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ONCE (says an Author, where, I need not say)
Two Travllers found an Oyster in their way;
Both fierce, both hungry; the dispute grew strong,
While Scale in hand Dame Justice past along.
Before her each with clamour pleads the Laws,
Explain'd the matter, and would win the cause.
Dame Justice weighing long the doubtful Right,
Takes, opens, swallows it, before their sight.
The cause of strife remov'd so rarely well,
There take (says Justice), take ye each a Shell.
We thrive at Westminster on Fools like you:
'Twas a fat Oyster-Live in peace-Adieu.

Ir will be no unuseful or unpleasing amusement to compare this translation with the original:

“Un jour, dit un Auteur, n'importe en quel chapitre,

Deux voyageurs à jeun rencontrerent une huître;
Tous deux la contestoient, lorsque dans leur chemin,
La Justice passa, la balance à la main.

Devant elle à grand bruit ils expliquent la chose;
Tous deux avec depens veulent gagner leur cause.
La Justice pesant ce droit litigieux,

Demande l'huître, l'ouvre, et l'avale à leurs yeux,
Et par ce bel arrest terminant la bataille:

Tenez voilà, dit elle, à chacun une écaille.

Des sottises d'autrui, nous vivons au palais;

Messieurs, l'huître étoit bonne. Adieu, Vivez en paix."

In the fifth, sixth, seventh, ninth, and twelfth verses, Pope is inferior to the original.


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Seen with Wit and Beauty seldom,
'Tis a fear that starts at shadows;

'Tis, (no, 'tis'n't) like Miss Meadows.
'Tis a Virgin hard of Feature,
Old, and void of all good-nature;
Lean and fretful, would seem wise;
Yet plays the fool before she dies.
"Tis an ugly envious Shrew,

That rails at dear Lepell and You.




Ver. 11. That rails at dear Lepell] Miss Lepell was one of the maids of honour to Queen Caroline, and she afterwards was married to Lord Hervey. She and Miss Mary Bellenden, mentioned in Gay's ballad, and in Pope's letters, were the ornaments of the court, for beauty, engaging manners, and amiable character. I have a MS. letter from her, written at Paris, to Lord Melcomb, which sufficiently evinces her superior understanding, and might be classed with the letters of Lady M. W. Montagu. In Gay's ballad she is designated as,


"Youth's youngest daughter, sweet Lepell." In Gay's poem it is Miss Mary Lepell who is designated as "youth's youngest daughter." Lady Hervey is alluded to in the preceding line.

"Now, Hervey, fair of face, I mark full well.

With her Youth's youngest daughter, sweet Lepell."

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RESIGN'd to live, prepar'd to die,
With not one sin, but Poetry,
This day Toм's fair account has run
(Without a blot) to eighty-one.
Kind Boyle, before his poet, lays
A table, with a cloth of bays;

And Ireland, mother of sweet singers,
Presents her Harp still to his fingers.
The feast, his tow'ring genius marks
In yonder wild goose and the larks!




Ver. 3. This day Tom's] This amiable writer lived the longest, and died one of the richest, of all our poets. In 1737, Mr. Gray, writing to a friend, says very agreeably, "We have here old Mr. Southern, who often comes to see us; he is now seventy-seven years old, and has almost wholly lost his memory; but is as agreeable an old man as can be, at least I persuade myself so, when I look at him, and think of Isabella and Oroonoko." He was cer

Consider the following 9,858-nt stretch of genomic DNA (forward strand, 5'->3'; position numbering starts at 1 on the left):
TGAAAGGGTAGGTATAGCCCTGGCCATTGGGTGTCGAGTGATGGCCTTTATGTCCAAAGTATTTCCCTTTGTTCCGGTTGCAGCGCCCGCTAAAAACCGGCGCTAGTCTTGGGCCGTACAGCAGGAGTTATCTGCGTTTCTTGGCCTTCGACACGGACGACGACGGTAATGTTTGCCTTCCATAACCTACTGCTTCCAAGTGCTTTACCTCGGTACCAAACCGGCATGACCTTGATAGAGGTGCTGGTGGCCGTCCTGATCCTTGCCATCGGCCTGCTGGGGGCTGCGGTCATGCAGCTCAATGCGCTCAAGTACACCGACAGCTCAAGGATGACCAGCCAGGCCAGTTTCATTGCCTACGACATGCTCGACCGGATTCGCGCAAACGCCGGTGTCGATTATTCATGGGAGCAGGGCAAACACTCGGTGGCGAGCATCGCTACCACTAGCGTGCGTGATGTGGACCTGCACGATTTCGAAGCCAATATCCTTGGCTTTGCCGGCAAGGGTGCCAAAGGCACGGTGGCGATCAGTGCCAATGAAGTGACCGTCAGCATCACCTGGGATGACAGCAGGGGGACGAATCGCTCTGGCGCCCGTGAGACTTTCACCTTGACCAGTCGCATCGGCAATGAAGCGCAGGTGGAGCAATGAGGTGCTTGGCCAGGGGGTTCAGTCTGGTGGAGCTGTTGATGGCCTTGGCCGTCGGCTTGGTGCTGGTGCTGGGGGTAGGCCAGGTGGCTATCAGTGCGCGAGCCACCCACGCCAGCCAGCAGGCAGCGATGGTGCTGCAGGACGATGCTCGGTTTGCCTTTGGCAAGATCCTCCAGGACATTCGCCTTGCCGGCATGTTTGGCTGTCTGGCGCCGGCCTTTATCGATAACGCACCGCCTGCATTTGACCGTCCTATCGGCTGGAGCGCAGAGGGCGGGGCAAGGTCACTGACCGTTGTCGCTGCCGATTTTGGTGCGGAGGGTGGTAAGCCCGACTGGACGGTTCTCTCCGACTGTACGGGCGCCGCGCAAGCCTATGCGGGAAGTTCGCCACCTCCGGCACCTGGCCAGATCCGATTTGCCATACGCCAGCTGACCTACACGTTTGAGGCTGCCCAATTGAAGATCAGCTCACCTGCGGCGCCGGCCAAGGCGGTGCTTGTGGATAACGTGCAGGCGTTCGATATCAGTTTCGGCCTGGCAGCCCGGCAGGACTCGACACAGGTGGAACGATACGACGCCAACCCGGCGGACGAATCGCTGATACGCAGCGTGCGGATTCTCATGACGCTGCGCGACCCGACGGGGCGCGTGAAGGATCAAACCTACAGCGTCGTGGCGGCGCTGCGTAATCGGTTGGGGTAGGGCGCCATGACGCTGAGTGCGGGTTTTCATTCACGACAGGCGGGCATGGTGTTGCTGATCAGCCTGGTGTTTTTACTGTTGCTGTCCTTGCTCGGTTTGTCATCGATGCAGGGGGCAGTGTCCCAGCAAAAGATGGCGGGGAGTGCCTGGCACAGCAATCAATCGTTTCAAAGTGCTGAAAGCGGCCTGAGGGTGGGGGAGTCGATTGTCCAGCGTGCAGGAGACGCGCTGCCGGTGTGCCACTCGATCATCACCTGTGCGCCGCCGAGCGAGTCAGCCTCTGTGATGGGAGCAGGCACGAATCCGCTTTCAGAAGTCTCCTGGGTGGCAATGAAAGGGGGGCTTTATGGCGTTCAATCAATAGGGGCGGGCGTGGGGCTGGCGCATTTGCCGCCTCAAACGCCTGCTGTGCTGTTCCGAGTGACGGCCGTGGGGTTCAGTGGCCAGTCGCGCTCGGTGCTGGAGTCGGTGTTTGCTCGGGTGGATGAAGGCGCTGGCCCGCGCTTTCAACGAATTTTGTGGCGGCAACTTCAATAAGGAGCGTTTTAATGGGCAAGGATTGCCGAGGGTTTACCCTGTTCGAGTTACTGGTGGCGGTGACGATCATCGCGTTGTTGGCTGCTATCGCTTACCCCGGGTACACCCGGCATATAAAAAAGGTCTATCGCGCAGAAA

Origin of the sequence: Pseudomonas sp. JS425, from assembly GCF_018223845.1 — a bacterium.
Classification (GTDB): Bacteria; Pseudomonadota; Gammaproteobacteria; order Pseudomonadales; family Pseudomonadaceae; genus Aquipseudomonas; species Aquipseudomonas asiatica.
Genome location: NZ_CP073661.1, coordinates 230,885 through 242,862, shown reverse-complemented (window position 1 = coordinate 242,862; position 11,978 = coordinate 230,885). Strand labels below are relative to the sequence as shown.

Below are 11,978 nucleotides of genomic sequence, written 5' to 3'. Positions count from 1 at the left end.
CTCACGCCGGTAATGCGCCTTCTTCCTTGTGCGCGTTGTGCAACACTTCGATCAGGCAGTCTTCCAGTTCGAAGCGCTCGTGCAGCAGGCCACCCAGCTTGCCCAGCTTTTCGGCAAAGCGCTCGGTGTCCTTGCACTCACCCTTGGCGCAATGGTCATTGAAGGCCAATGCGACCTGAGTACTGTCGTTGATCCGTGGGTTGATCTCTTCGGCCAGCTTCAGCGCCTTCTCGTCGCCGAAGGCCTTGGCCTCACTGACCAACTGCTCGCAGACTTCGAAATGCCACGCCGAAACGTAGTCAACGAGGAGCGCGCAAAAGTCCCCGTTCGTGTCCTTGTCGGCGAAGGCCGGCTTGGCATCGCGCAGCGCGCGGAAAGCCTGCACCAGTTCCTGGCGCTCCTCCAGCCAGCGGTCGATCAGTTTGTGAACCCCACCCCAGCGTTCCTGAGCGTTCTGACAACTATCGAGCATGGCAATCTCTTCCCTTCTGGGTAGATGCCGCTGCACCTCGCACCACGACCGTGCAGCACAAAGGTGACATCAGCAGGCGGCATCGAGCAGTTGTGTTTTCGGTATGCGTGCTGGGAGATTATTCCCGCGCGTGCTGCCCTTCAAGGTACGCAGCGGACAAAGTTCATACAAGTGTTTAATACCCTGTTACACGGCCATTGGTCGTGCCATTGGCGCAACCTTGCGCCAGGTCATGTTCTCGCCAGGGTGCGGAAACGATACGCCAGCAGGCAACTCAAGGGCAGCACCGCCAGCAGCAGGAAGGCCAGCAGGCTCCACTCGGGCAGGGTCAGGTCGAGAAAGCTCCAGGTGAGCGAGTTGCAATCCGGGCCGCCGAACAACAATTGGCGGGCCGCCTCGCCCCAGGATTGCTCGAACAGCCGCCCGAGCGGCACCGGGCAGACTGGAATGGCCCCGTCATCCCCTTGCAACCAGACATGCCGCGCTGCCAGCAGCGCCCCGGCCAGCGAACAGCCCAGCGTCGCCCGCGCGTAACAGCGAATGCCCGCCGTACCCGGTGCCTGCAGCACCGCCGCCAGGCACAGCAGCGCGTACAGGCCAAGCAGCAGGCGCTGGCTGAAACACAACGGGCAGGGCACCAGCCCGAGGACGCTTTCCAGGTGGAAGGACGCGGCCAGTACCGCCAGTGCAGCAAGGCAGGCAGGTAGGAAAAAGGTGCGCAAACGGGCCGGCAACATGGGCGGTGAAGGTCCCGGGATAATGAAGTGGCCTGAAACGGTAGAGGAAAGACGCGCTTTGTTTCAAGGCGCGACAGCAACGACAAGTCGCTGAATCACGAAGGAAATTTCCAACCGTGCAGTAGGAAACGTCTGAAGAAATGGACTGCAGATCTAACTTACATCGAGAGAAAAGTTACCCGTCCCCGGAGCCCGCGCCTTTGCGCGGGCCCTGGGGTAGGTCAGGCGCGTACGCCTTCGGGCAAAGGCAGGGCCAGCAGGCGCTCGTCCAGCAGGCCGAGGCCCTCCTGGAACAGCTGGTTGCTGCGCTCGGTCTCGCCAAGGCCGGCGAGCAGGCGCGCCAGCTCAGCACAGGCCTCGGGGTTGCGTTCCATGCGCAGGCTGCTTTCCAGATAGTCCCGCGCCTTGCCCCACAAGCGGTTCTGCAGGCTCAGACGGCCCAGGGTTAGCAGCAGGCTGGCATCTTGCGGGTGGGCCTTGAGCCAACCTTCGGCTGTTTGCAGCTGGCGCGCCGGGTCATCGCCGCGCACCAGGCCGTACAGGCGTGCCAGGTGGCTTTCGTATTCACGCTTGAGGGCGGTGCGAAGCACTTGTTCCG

tainly a great master of the pathetic; and in the latter part of his life became sensible of the impropriety he had been guilty of in mixing Tragedy with Comedy. He was the first play-writer that had the benefit of a third night. He told Dryden that he once had cleared seven hundred pounds by one of his plays. Warton.

Ver. 6. A table,] Mr. Southern was invited to dine on his birthday with this nobleman (Lord Orrery), who had prepared for him the entertainment of which the bill of fare is here set down. Warton.

Ver. 8. Presents her Harp] The Harp is generally wove on the Irish linen; such as table-cloths, &c. Warburton.

The mushrooms shew his wit was sudden,
And for his judgment, lo a pudden !

Roast beef, tho' old, proclaims him stout,
grace, altho' a bard, devout.


May Toм, whom heav'n sent down to raise
The price of Prologues and of Plays,

Be ev'ry birth-day more a winner,
Digest his thirty-thousandth dinner ;
Walk to his grave without reproach,
And scorn a rascal in a coach.




Ver. 16. The price of Prologues and of Plays,] This alludes to a story Mr. Southern told of Mr. Dryden, about the same time, to Mr. P. and Mr. W.-When Southern first wrote for the stage, Dryden was so famous for his Prologues, that the Players would act nothing without that decoration. His usual price till then had been four guineas; but when Southern came to him for the Prologue he had bespoke, Dryden told him he must have six guineas for it; "which (said he) young man, is out of no disrespect to you, but the Players have had my goods too cheap."-We now look upon these Prologues with the same admiration that the Virtuosi do on the Apothecaries' pots painted by Raphael, Warburton.



In beauty, or wit,

No mortal as yet

To question your empire has dar'd;

But men of discerning

Have thought that in learning,

To yield to a Lady was hard.


Impertinent schools,

With musty dull rules,

Have reading to females deny'd:

So papists refuse

The Bible to use,

Lest flocks should be wise as their guide.


'Twas a woman at first,

(Indeed she was curst)

In knowledge that tasted delight,

And sages agree

The laws should decree

To the first possessor the right.




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